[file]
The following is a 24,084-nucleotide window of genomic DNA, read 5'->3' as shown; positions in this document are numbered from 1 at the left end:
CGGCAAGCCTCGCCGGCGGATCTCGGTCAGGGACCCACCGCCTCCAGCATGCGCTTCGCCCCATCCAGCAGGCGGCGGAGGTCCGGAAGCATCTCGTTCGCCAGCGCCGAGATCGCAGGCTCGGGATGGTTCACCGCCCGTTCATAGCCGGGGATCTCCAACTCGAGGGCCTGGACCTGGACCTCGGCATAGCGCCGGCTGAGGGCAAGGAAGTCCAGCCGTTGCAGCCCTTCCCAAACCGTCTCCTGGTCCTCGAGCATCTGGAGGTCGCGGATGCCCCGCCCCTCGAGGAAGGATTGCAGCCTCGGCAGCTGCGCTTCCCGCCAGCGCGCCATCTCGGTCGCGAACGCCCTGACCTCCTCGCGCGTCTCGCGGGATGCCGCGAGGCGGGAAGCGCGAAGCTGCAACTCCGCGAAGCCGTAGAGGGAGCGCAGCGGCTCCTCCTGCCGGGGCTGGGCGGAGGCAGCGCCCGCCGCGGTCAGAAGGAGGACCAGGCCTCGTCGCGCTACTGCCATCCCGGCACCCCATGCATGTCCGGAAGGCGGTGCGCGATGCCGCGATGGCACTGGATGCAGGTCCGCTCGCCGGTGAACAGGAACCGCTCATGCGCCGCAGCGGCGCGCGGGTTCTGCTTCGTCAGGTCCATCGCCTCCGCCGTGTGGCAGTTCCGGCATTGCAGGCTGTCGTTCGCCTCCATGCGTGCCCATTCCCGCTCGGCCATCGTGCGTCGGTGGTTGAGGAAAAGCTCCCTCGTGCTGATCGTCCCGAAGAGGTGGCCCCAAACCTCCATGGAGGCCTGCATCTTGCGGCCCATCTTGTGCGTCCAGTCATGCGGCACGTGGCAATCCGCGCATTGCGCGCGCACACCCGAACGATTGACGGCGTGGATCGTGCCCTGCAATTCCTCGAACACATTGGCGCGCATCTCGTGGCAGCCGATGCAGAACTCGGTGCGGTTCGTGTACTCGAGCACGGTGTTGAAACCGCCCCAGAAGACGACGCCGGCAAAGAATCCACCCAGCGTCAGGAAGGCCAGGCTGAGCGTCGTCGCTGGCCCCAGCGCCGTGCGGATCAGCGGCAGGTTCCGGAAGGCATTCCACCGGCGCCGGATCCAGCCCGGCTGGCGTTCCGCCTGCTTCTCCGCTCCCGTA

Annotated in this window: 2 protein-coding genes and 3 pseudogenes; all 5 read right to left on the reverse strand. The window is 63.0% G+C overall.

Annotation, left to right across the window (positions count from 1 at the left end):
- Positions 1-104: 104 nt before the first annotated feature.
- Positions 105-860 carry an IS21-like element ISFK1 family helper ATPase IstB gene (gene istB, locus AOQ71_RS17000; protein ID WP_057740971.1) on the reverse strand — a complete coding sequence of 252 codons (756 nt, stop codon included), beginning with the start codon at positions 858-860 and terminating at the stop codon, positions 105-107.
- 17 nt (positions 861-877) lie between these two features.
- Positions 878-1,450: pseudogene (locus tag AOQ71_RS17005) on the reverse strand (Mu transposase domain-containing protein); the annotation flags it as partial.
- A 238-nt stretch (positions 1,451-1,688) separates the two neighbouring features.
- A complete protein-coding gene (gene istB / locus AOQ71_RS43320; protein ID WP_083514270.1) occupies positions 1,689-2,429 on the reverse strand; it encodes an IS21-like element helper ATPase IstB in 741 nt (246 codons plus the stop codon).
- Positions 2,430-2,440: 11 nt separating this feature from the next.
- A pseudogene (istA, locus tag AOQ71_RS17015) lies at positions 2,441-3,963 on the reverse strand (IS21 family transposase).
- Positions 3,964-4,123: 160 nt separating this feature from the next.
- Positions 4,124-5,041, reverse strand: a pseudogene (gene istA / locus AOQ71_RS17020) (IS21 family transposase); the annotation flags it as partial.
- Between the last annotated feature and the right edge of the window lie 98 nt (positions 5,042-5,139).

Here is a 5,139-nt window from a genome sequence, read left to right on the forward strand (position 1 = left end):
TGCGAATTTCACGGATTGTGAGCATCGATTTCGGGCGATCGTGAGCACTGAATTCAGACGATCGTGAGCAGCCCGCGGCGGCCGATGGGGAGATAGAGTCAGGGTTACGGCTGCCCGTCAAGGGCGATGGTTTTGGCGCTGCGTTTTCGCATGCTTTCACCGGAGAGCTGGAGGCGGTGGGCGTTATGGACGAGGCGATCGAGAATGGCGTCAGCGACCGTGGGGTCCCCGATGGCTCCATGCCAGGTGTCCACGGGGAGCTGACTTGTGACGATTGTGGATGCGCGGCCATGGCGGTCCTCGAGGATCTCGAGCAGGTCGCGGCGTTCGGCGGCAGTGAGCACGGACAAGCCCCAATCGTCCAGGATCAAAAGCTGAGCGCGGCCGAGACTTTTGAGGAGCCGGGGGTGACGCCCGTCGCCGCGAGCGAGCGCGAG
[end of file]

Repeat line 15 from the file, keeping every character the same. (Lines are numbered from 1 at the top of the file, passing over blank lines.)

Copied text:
- Between the last annotated feature and the right edge of the window lie 98 nt (positions 5,042-5,139).